Expiring web images: Future-proofing naive web users

Summary:A new application will allow images uploaded to social networks to 'expire' and become inaccessible, future-proofing younger, more naive users from image retrobution.

German researchers have developed tagging software which embeds images with an expiration date, allowing the images set to be published online to 'disappear' at a set date.

Social networks do not delete images or video content once it has been uploaded. The EU hopes to draw up legislation affecting the entire web, even outside of the European zone, by giving all web users the right to delete data that is no longer pertinent.

While already uploaded images are stored on servers belonging to each social network, these images cannot be modified once the file is uploaded.

The BBC explains how the technology works:

To help solve this problem, the X-Pire software creates encrypted copies of images and asks those uploading them to give each one an expiration date.

Viewing these images requires the free X-Pire browser add-on. Currently only a version that works with Firefox is available. Those without the viewer will be unable to see any protected image.

When the viewer encounters an encrypted image it sends off a request for a key to unlock it. This key will only be sent, and the image become viewable, if the expiration date has not been passed.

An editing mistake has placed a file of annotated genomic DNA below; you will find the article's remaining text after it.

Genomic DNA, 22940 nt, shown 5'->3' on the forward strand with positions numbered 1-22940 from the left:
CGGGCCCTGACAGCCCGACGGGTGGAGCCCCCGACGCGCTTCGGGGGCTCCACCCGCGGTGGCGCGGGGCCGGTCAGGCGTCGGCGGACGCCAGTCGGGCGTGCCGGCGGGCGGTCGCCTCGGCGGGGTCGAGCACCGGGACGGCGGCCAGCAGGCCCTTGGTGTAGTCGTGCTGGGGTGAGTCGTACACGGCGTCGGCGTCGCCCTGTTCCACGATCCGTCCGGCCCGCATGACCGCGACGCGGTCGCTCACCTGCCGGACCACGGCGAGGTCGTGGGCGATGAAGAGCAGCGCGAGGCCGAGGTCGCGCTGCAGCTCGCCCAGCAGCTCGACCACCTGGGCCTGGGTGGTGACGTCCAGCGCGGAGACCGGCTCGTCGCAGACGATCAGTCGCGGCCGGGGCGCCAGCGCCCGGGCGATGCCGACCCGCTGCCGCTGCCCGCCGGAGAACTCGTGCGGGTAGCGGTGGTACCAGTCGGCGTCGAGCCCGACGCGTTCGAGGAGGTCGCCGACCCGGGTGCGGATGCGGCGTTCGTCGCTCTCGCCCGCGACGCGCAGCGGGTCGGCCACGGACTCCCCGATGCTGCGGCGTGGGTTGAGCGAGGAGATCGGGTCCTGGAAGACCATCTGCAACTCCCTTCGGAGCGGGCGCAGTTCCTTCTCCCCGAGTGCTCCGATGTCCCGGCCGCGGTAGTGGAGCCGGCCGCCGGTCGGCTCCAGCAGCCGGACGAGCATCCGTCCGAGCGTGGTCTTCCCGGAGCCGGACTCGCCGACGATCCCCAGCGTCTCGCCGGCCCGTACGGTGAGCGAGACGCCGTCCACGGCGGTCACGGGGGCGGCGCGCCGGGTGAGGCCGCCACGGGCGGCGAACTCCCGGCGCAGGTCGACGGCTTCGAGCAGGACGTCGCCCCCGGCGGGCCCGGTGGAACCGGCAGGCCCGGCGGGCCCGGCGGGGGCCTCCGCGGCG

Images with an implanted expiration date have been uploaded successfully to Flickr and Facebook, according to the developer of X-Pire.

As different sites and services deal with photo uploading differently, it was important to test how these services treat the image files and whether the encrypted expiration date remains post-upload.

While the service is not free, the application costs only 2 euros. Uploaded images will always remain encrypted and become inaccessible to viewing on the set date, even if the initial tagger stops paying for the product.

Though the software will allow images to expire and become inaccessible over time, it still serves as a lesson to younger, more naive users of the Web that once something is uploaded, it can never be taken back.

Will this help protect users' privacy, or should governments allow the right to destroy our own data? Have your say.

Topics: Browser

About

Zack Whittaker writes for ZDNet, CNET, and CBS News. He is based in New York City.

zdnet_core.socialButton.googleLabel Contact Disclosure

Kick off your day with ZDNet's daily email newsletter. It's the freshest tech news and opinion, served hot. Get it.

Related Stories

The best of ZDNet, delivered

You have been successfully signed up. To sign up for more newsletters or to manage your account, visit the Newsletter Subscription Center.
Subscription failed.